Where the Buffalo Roamed

Oz, the author of this blog, is on I-35, driving north to Kansas City. Although it is December, there is a strong southerly wind. (Appropriately so, for Kansas is a Native American word meaning People of the South Wind.) Taking advantage of the wind, cars and trucks speed along on the turnpike like prairie schooners pushed west by the wind.

Strong winds are not unusual in Kansas. A south wind in December is.

the shaggy grass
like a buffalo herd
galloping along

Bashō no yōna, The Flint Hills, December 2021, the hills were once covered in buffalo

The Flint Hills cover north central Oklahoma and central Kansas. They are part of the prairie region of the United States that stretch from Texas to Canada. Because of the rocky soil and limited rainfall on the Flint Hills the prairie grass is shorter except along the rivers and creeks and the lowlands where the tall grass takes over. This area was once the favorite feeding grounds of the American Bison, which we call buffalo. From Spring to Winter, the buffalo roamed the plains, feeding on the massive herds which covered the hills for miles, and numbered in the tens of millions. The Native American Indians who survived on the buffalo, the Osage, the Kansas, the Sioux, the Cheyenne, the Kiowa and others, hunted the beast by horse back and on foot, and could not lessen the numbers of buffalo. Only the arrival of the White Man and the rifle and the railroad, and the farmer who claimed the grass destroyed the millions of buffalo that once roamed the Flint Hills.

The turnpike heads northeast where the deer and the antelope once played. The wolves that fed on the buffalo are gone. The antelope too. The deer remain in the woodlands.

Following a grey car
on a gray windy day,
flying along like an antelope

Bashō no yōna, The Flint Hills, December 2021

It is difficult if not impossible to capture the image grass waving in the wind, of the different grasses — Big bluestem, Indiangrass, Little bluestem, and Switchgrass, all of which grow on the Flint Hills. In December, the green chlorophyll has all faded away. What remains are a golden yellow and red. The hills are mostly treeless except along the creek beds. There the dark brown trees now shorn of leaves seem naked against the steel gray sky.

Shiwasu, 師走 is the Japanese word for the 12th lunar month.

The waving Indiangrass
was golden red
— Shiwasu

Bashō no yōna,

to the wind
— Nature’s voice

Bashō no yōna, December 2021, remembering Rachel Carson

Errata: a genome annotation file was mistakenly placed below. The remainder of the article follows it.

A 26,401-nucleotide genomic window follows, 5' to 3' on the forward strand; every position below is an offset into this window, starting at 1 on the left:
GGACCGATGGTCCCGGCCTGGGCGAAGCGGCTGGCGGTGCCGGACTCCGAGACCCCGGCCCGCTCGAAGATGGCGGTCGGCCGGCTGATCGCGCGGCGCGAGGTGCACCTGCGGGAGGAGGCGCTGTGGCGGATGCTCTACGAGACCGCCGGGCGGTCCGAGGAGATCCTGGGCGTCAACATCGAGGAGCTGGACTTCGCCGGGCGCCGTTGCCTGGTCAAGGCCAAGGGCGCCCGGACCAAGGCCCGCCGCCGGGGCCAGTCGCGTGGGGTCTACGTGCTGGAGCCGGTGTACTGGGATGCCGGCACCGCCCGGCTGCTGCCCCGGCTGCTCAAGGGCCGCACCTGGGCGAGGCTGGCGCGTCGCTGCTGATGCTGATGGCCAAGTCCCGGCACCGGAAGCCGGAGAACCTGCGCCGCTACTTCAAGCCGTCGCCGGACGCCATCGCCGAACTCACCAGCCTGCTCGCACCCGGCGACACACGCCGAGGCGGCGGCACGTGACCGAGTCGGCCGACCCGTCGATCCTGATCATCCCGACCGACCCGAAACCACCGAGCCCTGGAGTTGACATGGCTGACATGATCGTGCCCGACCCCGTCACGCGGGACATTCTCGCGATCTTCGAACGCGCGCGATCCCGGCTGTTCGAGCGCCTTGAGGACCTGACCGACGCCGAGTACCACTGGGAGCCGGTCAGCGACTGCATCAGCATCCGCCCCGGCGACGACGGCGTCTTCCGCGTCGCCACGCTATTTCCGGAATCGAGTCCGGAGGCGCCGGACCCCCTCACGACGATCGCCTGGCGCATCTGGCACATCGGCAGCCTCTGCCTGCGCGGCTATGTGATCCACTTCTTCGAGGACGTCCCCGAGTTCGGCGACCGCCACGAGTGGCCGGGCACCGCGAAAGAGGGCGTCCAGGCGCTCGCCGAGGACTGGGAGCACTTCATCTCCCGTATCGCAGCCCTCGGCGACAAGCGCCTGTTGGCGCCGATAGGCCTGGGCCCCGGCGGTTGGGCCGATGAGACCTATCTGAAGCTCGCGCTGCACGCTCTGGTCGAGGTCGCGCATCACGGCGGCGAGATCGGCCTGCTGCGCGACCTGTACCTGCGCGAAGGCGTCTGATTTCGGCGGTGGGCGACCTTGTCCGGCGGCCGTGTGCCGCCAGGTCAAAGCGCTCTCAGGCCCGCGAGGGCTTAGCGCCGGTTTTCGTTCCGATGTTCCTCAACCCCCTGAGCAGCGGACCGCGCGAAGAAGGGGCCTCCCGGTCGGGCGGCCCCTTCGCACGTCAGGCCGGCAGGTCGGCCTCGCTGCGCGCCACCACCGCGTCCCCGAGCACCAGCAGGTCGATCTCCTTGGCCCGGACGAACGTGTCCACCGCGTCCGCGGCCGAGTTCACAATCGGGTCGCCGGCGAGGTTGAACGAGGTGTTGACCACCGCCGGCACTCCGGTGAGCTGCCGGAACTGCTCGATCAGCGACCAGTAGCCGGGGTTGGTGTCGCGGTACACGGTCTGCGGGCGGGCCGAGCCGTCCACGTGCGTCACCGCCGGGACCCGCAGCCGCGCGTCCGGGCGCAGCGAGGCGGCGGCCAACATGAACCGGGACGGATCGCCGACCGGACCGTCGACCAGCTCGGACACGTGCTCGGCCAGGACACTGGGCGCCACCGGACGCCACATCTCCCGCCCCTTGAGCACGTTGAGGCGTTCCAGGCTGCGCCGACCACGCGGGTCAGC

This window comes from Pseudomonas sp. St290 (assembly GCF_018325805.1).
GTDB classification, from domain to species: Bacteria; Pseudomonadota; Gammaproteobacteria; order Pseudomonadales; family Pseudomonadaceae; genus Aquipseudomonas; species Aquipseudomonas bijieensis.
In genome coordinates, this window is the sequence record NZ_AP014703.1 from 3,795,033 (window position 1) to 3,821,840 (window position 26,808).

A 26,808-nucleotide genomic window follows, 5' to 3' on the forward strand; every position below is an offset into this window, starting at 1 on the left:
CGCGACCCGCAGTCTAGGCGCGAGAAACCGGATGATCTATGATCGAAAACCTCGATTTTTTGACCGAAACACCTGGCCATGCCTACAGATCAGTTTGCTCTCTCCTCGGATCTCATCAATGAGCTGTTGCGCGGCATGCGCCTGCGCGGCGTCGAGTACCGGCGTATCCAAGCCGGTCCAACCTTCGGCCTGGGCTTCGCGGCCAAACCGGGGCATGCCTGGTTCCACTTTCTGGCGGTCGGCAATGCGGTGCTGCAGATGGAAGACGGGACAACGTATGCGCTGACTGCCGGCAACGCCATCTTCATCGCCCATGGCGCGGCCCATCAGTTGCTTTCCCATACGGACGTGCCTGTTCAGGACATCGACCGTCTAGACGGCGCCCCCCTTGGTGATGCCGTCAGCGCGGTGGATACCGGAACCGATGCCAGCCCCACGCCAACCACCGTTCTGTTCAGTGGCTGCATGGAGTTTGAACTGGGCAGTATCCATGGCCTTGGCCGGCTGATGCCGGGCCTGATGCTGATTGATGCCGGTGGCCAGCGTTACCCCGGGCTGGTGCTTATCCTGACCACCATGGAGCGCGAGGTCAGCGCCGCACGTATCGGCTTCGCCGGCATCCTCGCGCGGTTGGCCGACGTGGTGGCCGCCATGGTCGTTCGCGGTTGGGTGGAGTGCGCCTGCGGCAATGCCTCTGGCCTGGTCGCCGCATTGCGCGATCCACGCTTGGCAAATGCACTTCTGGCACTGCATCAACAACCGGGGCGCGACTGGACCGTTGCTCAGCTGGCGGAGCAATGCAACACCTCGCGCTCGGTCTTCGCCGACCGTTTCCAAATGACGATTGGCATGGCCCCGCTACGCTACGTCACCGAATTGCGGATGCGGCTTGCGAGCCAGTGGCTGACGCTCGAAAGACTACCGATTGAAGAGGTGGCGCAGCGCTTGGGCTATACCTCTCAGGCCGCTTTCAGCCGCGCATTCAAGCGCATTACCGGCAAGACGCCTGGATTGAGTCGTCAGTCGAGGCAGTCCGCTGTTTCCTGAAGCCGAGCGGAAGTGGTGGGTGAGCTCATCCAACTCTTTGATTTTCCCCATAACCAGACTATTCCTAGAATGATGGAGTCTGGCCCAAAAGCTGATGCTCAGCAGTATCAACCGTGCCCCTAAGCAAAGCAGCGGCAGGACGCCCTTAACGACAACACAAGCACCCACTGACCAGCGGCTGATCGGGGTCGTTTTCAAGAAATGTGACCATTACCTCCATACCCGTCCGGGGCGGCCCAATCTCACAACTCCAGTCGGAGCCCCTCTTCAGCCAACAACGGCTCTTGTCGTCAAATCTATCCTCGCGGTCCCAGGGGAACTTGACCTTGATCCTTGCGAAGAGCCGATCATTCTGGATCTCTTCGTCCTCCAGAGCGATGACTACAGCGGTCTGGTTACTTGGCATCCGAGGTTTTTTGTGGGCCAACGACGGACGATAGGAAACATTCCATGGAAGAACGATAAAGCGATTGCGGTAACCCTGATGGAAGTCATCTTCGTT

In the Cretaceous era (145 to 66 million years ago), the central part of the United States was an inland sea.

The vast Flint Hills
an inland sea
of waving grass

Bashō no yōna, December 2021

Willa Cather gave the best descriptions of the Flint Hills in My Antonia.

The red prairie grass
Like wine-stains
On a golden cloth

Willa Cather, My Antonia

Years pass on the Flint Hills and not much changes. This past autumn, I drove through Red Cloud, Nebraska where Willa Cather grew up. It is a farming community and not much has changed since Willa lived there.

“The windy springs
and the blazing summers,
one after another”

Willa Cather, My Antonia

Cather’s full text:

“The windy springs and the blazing summers, one after another, had enriched and mellowed that flat tableland; all the human effort that had gone into it was coming back in long, sweeping lines of fertility. The changes seemed beautiful and harmonious to me; it was like watching the growth of a great man or of a great idea. I recognized every tree and sandbank and rugged draw. I found that I remembered the conformation of the land as one remembers the modelling of human faces.”

But I am not sure that all the changes are in harmony with Nature.

In his famous travelogue, Oku no Hosomichi, Matsuo Basho spoke of the passing of time:

The months and days are the travelers of eternity. The years that come and go are also voyagers. Those who float away their lives on ships or who grow old leading horses are forever journeying, and their homes are wherever their travels take them. Many of the men of old died on the road, and I too for years past have been stirred by the sight of a solitary cloud drifting with the wind to ceaseless thoughts of roaming.

Oku no Hosomichi, Matsuo Basho, introduction, 1689
Kansas wheat field

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